Shamima Begum, dubbed the “ISIS Bride” for joining the terrorist organization with her husband in 2015, is now asking for her U.K. citizenship to be restored.
Regretting the decision, Shamima Begum, 22, spoke in a live interview from a Syria detention camp where she pleaded her innocence.
When she left to join ISIS back in 2015, the British court stripped her of her UK citizenship, but Begum now says that she can prove that she never committed any terrorist acts and “would rather die” than go back to ISIS.
Speaking on Good Morning Britain Tuesday morning, Shamima Begum said that, “I know there are some people, no matter what I say or what I do, they will not believe that I have changed,” but, “believe that I want to help.”
“For those who have even a drop of mercy and compassion and empathy in their hearts, I tell you from the bottom of my heart that I regret every, every decision I’ve made since I stepped into Syria and I will live with it for the rest of my life,” she said.
Leaving the country at 15 to marry a Dutch extremist who she met in the Netherlands named Yago Riedijk, she, and two of her classmates, fled the country unaware of what ISIS represented. Born in the U.K., Shamima Begum’s parents are of Bangladeshi heritage.
Shamima Begum told reporters that she had three children while living in the jihadist camp, but that all of her children died within the last five years. One of the children, she said, died of pneumonia, which went untreated.
Now living in a Syrian refuge camp, she claimed that she cannot return home because the British government revoked her citizenship in 2019 on the ground of national security. She was also unable to get her passport restored.
“I did not want to hurt anyone in Syria or anywhere else in the world,” she said in the live interview. “At the time I did not know it was a death cult, I thought it was an Islamic community.”
Speaking to the British government, she offered her services as someone with inside information into the terrorist organization, alleging that she could, “very much help you in your fight against terrorism because you clearly don’t know what you’re doing.”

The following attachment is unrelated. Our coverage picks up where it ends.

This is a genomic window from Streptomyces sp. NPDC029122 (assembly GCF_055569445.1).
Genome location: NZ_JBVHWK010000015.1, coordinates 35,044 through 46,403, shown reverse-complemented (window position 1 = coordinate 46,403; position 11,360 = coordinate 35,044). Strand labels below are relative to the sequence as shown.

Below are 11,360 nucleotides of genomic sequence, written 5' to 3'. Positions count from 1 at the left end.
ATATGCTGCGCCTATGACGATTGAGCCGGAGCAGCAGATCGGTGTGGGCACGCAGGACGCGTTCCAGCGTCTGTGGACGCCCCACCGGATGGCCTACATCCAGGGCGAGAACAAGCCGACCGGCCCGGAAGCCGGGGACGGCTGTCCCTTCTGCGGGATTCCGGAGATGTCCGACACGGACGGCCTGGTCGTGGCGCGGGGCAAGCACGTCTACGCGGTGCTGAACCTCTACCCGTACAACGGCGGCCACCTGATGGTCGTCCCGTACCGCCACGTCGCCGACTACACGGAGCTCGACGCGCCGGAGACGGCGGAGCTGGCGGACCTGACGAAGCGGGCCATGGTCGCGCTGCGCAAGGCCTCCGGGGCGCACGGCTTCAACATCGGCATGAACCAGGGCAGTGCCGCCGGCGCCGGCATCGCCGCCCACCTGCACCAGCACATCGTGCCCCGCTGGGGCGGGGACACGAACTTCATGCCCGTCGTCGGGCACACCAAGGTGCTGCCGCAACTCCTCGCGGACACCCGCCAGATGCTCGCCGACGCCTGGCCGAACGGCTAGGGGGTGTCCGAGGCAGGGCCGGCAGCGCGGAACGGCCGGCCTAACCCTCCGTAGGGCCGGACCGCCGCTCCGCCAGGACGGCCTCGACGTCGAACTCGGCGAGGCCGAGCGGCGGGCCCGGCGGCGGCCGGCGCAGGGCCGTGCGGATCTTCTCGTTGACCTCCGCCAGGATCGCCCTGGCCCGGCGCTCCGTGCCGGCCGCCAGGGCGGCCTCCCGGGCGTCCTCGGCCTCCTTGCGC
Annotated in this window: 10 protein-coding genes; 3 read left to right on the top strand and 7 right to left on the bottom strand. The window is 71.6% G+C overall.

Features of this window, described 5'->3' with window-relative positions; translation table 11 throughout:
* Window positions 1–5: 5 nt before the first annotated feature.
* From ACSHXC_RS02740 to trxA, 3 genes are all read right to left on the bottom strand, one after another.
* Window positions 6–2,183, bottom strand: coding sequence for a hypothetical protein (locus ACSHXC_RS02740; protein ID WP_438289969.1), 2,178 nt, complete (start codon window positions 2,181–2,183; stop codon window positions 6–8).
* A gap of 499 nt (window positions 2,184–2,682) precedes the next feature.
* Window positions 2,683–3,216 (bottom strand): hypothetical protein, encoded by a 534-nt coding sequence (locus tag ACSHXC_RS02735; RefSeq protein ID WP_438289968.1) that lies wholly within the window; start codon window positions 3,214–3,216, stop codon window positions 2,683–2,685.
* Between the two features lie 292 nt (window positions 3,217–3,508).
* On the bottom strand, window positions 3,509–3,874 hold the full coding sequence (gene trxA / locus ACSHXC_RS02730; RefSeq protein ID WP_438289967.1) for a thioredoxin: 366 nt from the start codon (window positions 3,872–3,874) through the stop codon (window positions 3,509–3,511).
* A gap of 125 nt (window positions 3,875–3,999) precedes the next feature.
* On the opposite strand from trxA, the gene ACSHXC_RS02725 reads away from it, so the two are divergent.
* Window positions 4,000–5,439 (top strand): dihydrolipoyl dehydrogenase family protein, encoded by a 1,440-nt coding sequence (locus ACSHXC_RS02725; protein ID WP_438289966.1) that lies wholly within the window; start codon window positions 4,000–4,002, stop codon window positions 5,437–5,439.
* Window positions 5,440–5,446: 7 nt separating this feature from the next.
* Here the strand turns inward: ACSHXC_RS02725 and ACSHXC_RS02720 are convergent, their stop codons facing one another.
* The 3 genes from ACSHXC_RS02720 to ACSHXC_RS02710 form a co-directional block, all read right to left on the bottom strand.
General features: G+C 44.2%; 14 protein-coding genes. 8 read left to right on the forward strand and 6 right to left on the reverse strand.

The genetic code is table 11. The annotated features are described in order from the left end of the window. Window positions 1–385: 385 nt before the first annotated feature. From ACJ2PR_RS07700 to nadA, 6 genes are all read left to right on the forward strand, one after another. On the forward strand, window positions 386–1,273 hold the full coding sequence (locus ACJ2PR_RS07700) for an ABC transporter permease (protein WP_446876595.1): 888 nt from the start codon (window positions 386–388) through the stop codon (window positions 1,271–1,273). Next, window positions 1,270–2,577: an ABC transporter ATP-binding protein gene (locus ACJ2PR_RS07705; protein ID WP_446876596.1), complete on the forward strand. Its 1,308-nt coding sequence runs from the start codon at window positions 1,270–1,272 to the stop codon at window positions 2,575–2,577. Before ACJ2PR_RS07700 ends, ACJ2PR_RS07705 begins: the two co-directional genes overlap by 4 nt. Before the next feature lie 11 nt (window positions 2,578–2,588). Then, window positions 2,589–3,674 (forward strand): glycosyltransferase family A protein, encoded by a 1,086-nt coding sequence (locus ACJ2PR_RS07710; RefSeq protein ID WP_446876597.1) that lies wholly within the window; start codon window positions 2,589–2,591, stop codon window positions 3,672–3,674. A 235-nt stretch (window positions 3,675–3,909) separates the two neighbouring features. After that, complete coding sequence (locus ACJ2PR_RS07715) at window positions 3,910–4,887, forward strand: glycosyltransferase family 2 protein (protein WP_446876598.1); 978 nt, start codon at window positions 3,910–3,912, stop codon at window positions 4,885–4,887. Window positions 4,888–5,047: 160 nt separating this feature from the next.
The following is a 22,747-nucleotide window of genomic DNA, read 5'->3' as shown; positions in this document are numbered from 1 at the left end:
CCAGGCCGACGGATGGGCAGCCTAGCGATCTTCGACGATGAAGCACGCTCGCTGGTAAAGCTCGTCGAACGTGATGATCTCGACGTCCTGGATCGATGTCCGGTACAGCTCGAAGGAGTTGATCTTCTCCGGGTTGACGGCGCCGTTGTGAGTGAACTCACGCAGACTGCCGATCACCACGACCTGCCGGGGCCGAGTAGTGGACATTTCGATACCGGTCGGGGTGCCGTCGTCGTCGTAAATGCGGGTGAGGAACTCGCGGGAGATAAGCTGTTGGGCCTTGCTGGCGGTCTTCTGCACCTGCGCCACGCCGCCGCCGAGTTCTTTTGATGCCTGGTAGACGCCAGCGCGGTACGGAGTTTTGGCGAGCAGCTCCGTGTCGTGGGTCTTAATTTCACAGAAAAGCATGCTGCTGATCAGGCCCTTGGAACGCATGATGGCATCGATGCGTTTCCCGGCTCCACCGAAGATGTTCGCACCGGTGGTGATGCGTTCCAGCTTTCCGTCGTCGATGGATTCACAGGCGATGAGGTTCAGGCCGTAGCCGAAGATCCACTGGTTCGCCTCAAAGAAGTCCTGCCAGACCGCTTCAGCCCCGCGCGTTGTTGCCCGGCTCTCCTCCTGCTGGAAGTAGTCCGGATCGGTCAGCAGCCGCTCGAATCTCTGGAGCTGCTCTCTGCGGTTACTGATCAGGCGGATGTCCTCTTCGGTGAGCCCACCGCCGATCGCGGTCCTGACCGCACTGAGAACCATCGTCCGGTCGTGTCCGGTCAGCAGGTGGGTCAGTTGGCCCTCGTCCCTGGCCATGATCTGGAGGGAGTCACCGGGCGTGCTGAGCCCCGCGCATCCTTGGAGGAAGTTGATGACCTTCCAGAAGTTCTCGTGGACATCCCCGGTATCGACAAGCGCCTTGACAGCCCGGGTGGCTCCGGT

Health Secretary Sajid Javid stood by his call however, telling, Good Morning Britain that he still thinks it was “absolutely the right decision.”
The decision to block her citizenship was, “based on the advice of my department but also our intelligence agencies,” he said, in an effort to “protect the British people.”
“When I saw what I did and the information I received from my advisers and our intelligence agencies, in the end it was a very clear-cut decision,” Javid said.
The Supreme Court ruled earlier this year that she would not be able to return. In a statement to The Guardian, a spokesman from the British Home Office said that, “The government’s top priority remains maintaining our national security and keeping the public safe.”
Shamima Begum held the position that she should be able to return and argue her side in British court. She said on television that it would only be just if she could tell her story in the country of her birth.
“I am willing to go to court and face the people who made these claims and refute these claims, because I know I did nothing in ISIS but be a mother and a wife,” she said. “These claims are being made to make me look worse because the government do not have anything on me.”